Tag Archives: Lakewood Police

Parkland Tragedy Aftermath: Fix the Broken Judicial System

It’s so frustrating — and so typical. No sooner than the stories were posted about the slaying of four police officers in Parkland, Wash., those who hate cops hit their talking points while those who hate the government hit theirs. And those who support cops were incensed by the hatred being posted while still others found ways to turn a senseless tragedy into a podium for a political rant of left or right persuasion.

This is why I didn’t even feel like writing a blog on the events that unfolded when suspected killer Maurice Clemmons was sought for, found and subsequently killed by a Seattle patrol officer after the Sunday slaying of four Lakewood Police personnel: police Sgt. Mark Renninger and officers Tina Griswold, Greg Richards and Ronnie Owens. I didn’t see a need to add to the cacophony of opinion flying about this horrific event and it’s many sordid ramifications.

But one thing seemingly everyone can agree upon — cop hater and lover, left wing liberal and right wing conservative, and every two-bit Joe that can type a message on a comment list — is that the judicial system failed us.

Even here, the blogosphere goes nuts with everyone and his brother pointing fingers and laying blame. “Someone must pay” seems to be the prevailing attitude from former Arkansas Gov. and one-time Republican presidential candidate Mike Huckabee to Pierce County judges who set bail earlier in November. No one steps forward to accept responsibility for their actions and how those actions may have contributed in some fractional way that allowed Clemmons to be on the street Sunday morning, and everyone is quick to point fingers across the country between Arkansas and Washington over which state messed up more. But nowhere do I see anyone looking beyond the blame game to identify just exactly where the judicial system broke down and how we can go about repairing it.

Without creating a timeline of Clemmons’ life, let’s look at one crucial moment in his violent past. In 1989, at the ripe old age of 16, Clemmons was sentenced to 108 years in prison after being tried as an adult for eight felonies that included aggravated robbery and burglary. Tried by a judge and jury, it was determined he was so dangerous that he would serve the multiple sentences consecutively, rather than concurrently, as is the norm for multiple sentences.

Clemmons applied for clemency in 1999, writing a single word in response to the question why he sought such action: “Mercy,” he wrote.

In 2000, then Gov. Huckabee — with the advice of a four-member clemency board — saw fit to commute the 108-year sentence to 57 years, thus allowing Clemmons to apply for parole immediately, decades sooner than he could have with the original sentence. A judge had to approve the clemency.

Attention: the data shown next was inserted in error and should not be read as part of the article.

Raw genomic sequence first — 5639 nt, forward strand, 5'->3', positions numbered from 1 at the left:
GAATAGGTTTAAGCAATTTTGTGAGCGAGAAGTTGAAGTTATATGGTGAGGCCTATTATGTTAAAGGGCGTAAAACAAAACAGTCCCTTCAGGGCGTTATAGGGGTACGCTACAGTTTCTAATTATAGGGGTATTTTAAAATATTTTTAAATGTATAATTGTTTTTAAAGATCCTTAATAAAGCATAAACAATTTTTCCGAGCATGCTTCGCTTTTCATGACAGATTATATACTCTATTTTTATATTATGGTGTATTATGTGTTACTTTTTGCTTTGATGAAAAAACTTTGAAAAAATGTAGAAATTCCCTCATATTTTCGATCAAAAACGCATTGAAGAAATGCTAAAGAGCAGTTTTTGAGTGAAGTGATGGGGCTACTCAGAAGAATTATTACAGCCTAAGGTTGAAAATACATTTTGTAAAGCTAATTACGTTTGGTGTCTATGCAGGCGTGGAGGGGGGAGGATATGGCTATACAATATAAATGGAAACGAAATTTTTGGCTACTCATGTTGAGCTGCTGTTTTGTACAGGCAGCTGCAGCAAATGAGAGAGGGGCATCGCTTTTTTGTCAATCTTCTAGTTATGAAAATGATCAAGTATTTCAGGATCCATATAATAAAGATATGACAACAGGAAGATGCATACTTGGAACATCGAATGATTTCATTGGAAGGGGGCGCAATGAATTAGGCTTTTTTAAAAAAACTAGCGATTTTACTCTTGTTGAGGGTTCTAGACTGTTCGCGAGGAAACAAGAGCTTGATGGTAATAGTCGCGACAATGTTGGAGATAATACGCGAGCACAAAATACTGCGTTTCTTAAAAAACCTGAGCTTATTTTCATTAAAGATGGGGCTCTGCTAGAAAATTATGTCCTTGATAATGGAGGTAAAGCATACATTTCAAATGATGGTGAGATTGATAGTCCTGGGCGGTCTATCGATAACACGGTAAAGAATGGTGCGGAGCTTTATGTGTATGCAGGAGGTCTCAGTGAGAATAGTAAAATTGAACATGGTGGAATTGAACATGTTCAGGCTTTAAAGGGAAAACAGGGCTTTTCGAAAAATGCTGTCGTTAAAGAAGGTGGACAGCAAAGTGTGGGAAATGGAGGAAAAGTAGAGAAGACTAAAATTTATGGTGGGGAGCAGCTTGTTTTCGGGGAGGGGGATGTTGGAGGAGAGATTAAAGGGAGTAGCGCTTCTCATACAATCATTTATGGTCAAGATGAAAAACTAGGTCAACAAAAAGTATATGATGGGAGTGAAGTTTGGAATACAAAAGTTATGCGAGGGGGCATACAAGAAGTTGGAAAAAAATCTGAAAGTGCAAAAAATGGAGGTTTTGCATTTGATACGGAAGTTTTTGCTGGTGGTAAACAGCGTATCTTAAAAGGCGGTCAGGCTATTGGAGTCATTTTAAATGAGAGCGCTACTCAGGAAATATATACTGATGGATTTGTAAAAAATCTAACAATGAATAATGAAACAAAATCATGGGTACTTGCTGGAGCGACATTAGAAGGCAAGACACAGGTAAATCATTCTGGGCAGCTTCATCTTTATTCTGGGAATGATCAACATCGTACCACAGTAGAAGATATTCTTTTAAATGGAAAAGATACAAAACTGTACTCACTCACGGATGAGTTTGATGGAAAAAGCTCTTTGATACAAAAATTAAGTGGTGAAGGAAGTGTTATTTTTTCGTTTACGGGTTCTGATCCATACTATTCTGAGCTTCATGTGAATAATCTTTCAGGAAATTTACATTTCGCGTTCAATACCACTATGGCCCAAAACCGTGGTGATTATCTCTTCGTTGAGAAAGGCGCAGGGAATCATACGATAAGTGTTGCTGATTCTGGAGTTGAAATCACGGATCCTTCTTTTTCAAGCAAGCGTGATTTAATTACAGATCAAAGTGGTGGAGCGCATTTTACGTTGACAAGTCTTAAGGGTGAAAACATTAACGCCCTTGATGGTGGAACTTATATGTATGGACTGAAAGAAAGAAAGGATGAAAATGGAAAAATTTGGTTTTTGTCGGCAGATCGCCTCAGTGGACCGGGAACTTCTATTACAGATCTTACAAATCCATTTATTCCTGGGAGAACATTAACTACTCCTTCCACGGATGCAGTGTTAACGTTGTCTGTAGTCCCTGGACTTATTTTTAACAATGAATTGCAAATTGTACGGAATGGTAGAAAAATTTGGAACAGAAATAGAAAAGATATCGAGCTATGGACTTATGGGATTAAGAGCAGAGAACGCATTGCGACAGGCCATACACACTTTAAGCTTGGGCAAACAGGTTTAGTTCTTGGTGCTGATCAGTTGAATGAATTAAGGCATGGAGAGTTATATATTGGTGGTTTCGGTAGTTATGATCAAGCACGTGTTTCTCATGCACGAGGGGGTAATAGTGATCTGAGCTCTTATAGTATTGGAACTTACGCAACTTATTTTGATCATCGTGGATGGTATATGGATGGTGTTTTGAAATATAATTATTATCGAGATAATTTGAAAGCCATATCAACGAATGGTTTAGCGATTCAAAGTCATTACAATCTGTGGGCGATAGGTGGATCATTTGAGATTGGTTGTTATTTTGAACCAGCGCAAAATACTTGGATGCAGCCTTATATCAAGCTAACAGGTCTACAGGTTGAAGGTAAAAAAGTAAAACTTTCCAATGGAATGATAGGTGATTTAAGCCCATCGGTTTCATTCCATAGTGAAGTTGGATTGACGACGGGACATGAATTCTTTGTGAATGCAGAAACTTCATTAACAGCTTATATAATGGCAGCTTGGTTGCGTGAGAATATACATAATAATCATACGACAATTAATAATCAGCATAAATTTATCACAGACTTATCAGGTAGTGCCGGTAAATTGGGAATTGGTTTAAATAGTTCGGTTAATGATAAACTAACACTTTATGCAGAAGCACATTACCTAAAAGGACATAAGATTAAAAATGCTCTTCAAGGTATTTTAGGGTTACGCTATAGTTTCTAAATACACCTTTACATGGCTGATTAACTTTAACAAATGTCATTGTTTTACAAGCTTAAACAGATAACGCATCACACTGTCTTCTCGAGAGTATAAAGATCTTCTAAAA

According the the Tacoma News Tribune, Sixth Circuit Judge Marion G. Humphrey supported it, adding a personal note, “I favor a time cut for Maurice Clemmons,” Humphrey wrote. “Mr. Clemmons was 16 years old when his cases began in this court. I do not know why the previous judge ran his sentences consecutively, but concurrent sentences would have been sufficient,” (italics added).

And right there lies exactly where our judicial system fails.

Humphrey does not know why the sentence was consecutive because he never bothered or was required by law to find out. A judge and jury that had to sit for days to hear of the teenager’s violent and reckless crimes saw firsthand why it was necessary to put him away for a long time and did their job as the state expected them to do.

How, then, can we have justice served when a governor or another judge down the line can look back on a trial and conviction — in this case a decade old — and arbitrarily decide they were “too harsh” in the sentence and change it? They didn’t sit in the trial. They didn’t see the evidence. They didn’t take in the testimony.

What they get is an inmate’s continued pleas for clemency and “mercy,” and sometimes get to hear from the prosecuting attorney’s office why they shouldn’t commute a sentence — although in this specific case, prosecuting attorney Larry Jegley said his office was never notified about the clemency request.

Then the same judge who granted clemency, also provided comment for the parole board, saying, “I strongly support parole in this case.”

Judges, governors and anyone else with the power to change a sentence should be mandated by law to know ALL the facts of a case and must talk with principals from BOTH sides of the court case before being given the power to alter one man’s life — allowing him the potential to alter so many more lives down the line — as Clemmons did on Sunday.

But I don’t hold out much hope for being able to change the judicial system. That would be akin to creating a new educational or health care system in this country. Too many ramifications, too many ways that too many people can jump on some blog and rant and rave and turn it into some beast of an issue that soon has nothing to do with what was intended.